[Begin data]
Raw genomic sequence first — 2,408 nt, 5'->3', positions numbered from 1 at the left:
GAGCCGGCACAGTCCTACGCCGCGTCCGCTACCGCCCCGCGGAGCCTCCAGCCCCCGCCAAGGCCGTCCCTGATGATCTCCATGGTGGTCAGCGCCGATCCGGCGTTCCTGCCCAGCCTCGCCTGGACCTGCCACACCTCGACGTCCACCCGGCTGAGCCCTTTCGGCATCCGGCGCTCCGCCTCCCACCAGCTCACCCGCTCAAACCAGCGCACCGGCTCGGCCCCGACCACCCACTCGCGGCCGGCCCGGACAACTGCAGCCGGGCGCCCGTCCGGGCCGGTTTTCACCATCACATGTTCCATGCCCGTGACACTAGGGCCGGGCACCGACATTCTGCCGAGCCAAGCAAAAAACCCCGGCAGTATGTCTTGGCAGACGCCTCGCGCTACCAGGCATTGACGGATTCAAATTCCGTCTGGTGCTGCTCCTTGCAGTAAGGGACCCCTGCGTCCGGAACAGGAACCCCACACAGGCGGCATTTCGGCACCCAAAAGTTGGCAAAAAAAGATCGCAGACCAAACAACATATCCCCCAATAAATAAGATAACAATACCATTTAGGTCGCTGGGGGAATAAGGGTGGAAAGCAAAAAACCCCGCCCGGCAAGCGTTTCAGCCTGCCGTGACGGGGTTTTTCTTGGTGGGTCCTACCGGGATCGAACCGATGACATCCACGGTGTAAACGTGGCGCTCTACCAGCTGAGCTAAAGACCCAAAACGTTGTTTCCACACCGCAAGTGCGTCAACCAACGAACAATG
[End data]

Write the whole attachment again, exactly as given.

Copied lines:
Raw genomic sequence first — 2,408 nt, 5'->3', positions numbered from 1 at the left:
GAGCCGGCACAGTCCTACGCCGCGTCCGCTACCGCCCCGCGGAGCCTCCAGCCCCCGCCAAGGCCGTCCCTGATGATCTCCATGGTGGTCAGCGCCGATCCGGCGTTCCTGCCCAGCCTCGCCTGGACCTGCCACACCTCGACGTCCACCCGGCTGAGCCCTTTCGGCATCCGGCGCTCCGCCTCCCACCAGCTCACCCGCTCAAACCAGCGCACCGGCTCGGCCCCGACCACCCACTCGCGGCCGGCCCGGACAACTGCAGCCGGGCGCCCGTCCGGGCCGGTTTTCACCATCACATGTTCCATGCCCGTGACACTAGGGCCGGGCACCGACATTCTGCCGAGCCAAGCAAAAAACCCCGGCAGTATGTCTTGGCAGACGCCTCGCGCTACCAGGCATTGACGGATTCAAATTCCGTCTGGTGCTGCTCCTTGCAGTAAGGGACCCCTGCGTCCGGAACAGGAACCCCACACAGGCGGCATTTCGGCACCCAAAAGTTGGCAAAAAAAGATCGCAGACCAAACAACATATCCCCCAATAAATAAGATAACAATACCATTTAGGTCGCTGGGGGAATAAGGGTGGAAAGCAAAAAACCCCGCCCGGCAAGCGTTTCAGCCTGCCGTGACGGGGTTTTTCTTGGTGGGTCCTACCGGGATCGAACCGATGACATCCACGGTGTAAACGTGGCGCTCTACCAGCTGAGCTAAAGACCCAAAACGTTGTTTCCACACCGCAAGTGCGTCAACCAACGAACAATG